Wednesday, November 27, 2013
(Illustration: From Mug to Mike)
Sunday, October 20, 2013
Weekly Photo Challenge: The Hue of YouThis is my first participation in the Weekly photo challenge. This week’s theme is "The Hue of You."
You have to present a photo taken by you with a predominant colour that represents you, your mood or your state of mind.
I am happy, looking forward for good days. So here goes...
Friday, April 05, 2013
|Jurassic Park cast: then and now|
Like the dinos that tore open the park’s fence, Jurassic Park was a game changer. Many Hollywood studios followed suit. And in 1998, a huge ship sank in our screens, beating every Indian movie in that year’s box office collection. Interestingly, Titanic also released during a summer vacation.
Now the child is no longer there, and the adult knows about Hollywood.
Sunday, April 22, 2012
Saturday, April 14, 2012
Sunday, January 01, 2012
The regular drill of wishing my colleagues and friends a merry Christmas, a third prize in an office competition in the form of cakes and more cakes. Beautiful.
Precursors to Christmas, weather turning cold and a trip to the hills to make sure that my best buddy comes back married!
Planned a surprise get-together, only to be surprised. Another round of exams, same results. Indian Rupee.
Onam. Realised that my baby cousins are of my height now. Nephews call me by name. Tony's married. Pranayam.
Waiting to go home.
Calicut trip with Aby to marry off Joby. Empty pocket halts higher education. Salt N Pepper.
On my own now. Boredom drived me nuts, embraces cinema theatres to escape. Adaminte Makan Abu.
Wedding month: Ambi, Mithun, Santosh, Sandip… Marathon trip between Coimbatore and Calicut.
Vishu. Higher studies ambitions soar high. Urumi.
Temperature soars. Starts planning for education abroad.
Defies gravity as the clock struck 12 on January 1. Friends were literally throwing and catcking me! Traffic. Happy New Year.
Thursday, September 22, 2011
Something good happens + stock market goes up = Easy job
Something bad happens + stock market goes down = Equally easy job
Something good happens + stock market goes down = Difficult, but manageable
Something bad happens + stock market goes up = You are screwed!
Wednesday, August 17, 2011
(For new readers: All characters involved are my friends, so no introduction. Check the links for more details)
“6 Missed Calls,” flashed my phone when I came back from the terrace with a bundle of clothes. I picked it up, it rang again, and Tony started scolding: “Where the hell were you?”
He had called up to invite for his wedding. In the Netherlands for an on-site project, he could not go for the traditional, wedding-card way of inviting. Mobile phone came handy. A detailed mail followed, with a map of the marriage venue.
Jayadevan, engaged last month, also plans to dial. Getting married in October, he hasn’t printed the cards yet. “Illeda, I’ll call them up,” he said. “That’s easy. All my friends are on my call list. Moreover, my relatives are spread across north Kerala. Where’s the time to go door-to-door?”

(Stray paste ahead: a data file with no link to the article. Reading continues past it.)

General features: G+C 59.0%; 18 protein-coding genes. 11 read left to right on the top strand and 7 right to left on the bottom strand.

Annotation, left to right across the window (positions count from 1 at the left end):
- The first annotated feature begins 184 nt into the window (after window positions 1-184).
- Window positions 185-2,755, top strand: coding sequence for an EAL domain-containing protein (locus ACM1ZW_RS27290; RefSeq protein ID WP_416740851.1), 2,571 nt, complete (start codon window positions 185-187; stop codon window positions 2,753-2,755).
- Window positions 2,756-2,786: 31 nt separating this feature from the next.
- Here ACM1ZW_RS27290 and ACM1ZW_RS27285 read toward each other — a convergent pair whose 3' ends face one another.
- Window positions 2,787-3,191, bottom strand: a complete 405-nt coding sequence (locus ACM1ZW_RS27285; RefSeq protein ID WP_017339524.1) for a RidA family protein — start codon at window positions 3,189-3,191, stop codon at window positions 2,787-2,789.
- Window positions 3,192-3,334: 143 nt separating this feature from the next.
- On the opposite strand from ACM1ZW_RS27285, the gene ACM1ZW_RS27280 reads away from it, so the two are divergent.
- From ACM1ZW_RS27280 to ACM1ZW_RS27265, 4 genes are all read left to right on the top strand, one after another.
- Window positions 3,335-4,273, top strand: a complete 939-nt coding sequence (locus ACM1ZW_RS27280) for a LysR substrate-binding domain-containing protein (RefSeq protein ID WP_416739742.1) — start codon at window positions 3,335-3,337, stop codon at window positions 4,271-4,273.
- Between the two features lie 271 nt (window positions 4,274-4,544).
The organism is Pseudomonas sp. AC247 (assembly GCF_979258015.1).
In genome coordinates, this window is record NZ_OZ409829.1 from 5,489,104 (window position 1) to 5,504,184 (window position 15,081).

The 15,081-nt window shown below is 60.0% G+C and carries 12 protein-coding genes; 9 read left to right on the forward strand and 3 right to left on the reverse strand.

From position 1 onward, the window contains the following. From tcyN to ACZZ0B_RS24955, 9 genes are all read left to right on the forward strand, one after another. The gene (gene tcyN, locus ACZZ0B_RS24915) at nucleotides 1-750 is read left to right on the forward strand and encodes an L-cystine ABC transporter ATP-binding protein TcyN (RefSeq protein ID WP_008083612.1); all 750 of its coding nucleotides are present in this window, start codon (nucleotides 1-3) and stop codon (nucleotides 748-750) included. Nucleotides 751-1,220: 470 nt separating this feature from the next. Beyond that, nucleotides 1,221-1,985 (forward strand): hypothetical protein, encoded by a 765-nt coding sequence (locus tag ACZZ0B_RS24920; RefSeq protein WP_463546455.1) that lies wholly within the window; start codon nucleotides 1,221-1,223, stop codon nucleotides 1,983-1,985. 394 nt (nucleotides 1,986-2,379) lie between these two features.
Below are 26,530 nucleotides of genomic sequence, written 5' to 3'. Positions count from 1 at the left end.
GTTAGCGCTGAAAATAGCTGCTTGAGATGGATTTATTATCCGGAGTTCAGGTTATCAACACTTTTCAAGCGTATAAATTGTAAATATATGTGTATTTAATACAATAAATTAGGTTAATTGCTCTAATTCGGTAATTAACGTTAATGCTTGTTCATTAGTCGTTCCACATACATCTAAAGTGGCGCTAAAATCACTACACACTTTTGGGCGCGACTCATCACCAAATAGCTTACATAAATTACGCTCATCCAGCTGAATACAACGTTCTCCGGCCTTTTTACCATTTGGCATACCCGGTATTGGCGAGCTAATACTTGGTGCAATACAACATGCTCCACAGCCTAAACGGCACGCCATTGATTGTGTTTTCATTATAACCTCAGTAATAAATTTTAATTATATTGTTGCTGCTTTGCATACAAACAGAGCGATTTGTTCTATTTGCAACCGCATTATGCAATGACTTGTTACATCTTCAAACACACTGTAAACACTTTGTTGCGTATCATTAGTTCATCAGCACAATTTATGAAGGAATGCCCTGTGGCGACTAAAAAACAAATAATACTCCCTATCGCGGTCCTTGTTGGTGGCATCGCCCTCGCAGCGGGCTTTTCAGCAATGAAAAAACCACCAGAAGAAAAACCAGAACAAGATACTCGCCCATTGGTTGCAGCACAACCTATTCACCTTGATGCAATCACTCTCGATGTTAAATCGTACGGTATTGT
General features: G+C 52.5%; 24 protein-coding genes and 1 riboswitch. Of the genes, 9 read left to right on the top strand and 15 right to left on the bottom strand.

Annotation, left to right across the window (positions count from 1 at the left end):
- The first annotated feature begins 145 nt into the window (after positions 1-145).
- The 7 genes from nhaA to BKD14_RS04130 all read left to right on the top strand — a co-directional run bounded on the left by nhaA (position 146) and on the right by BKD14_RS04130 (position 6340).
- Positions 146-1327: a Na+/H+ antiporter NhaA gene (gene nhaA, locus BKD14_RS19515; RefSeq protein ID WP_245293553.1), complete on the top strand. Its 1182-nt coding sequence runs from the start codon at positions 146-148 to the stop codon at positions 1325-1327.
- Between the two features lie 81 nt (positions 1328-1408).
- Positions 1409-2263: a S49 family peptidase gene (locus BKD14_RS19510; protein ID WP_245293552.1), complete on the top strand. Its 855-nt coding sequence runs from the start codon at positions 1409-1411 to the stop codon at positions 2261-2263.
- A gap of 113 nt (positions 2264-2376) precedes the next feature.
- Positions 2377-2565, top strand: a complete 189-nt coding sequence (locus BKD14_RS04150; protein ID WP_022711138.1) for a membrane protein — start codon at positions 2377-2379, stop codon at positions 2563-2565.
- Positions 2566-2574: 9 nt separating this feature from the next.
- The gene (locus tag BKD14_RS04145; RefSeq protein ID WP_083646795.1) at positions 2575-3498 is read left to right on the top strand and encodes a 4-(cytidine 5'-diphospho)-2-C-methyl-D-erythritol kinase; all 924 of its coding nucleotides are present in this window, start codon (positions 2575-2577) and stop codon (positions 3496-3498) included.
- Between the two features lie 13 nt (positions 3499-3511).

Two years ago, for Aby’s marriage, we had scanned an entire street of stationary stores at Sultanpet, Bangalore to find that right card, a month before his marriage. For Mithun, his parents took care of the card business. Our Bangalore Family was the local organising committee for both the functions.
Even Visy, who is getting married to Dev next week, got the card printed from Kerala. She had it scanned, albeit tilted, and mailed to her list of friends and acquaintances. “But I have to go and personally call many in Bangalore,” she said, a week before the card was printed.
A simple update in Facebook also had good results, but limited to your circle of online friends (For health reasons, my buddies tend to keep their family away from their Facebook profile!). Visy updated her status as ‘Engaged’, a good 20 days after the July 13 function. Comments poured in, from “Congratulations” to “Mutants and more mutants!”
Megha was more prompt in updating about her engagement to Vatsa. All her friends commented and got the date of marriage as reply. Sajin did it even better. He put up an event in Facebook on his marriage, giving complete details, tagging all his friends. So did Prem, for his sister’s marriage.
Call, Facebook or SMS, all of them cared to send e-mails – some with “in-house” graphics, some in plain text – most had scans of the invitation card. Back in Kerala, Sreeraj hasn't even started planning for his marriage in October!
With four friends tying the knot till date and many more to follow, 2011 is the “Wedding Year” in my buddy list. Tony and Visy are leaving for Kerala today, both getting married in Thrissur within a gap of four days. Wish you happy days ahead, guys. And the rest of the gang who are getting married soon (attention Jayadevan, Devina, Megha, Vatsa), you are free to call!
Tuesday, May 31, 2011
These cups belong to my family in Bangalore – the original family. These were picked up first when we went shopping for our house; one for each. Those were the days when we used to make tea regularly in the morning. After more than three years, the cups would be off the shelf permanently. We are leaving what was our home in Bangalore; what Thomman called “the base camp of our gang”.
Ours was the best-maintained bachelor pad among our friends and acquaintances, and this is certified by our elder relatives who dropped by. A well-run kitchen, cleaner rooms and, last but not least, properly maintained accounts.
Compared to many of our Bangalore friends, we had a comfy setting. We didn’t have much furniture, but definitely had all the gadgets to make our life comfortable – from TV to washing machine. Being a proper two-bedroom apartment, our house was the nest for all our visiting friends.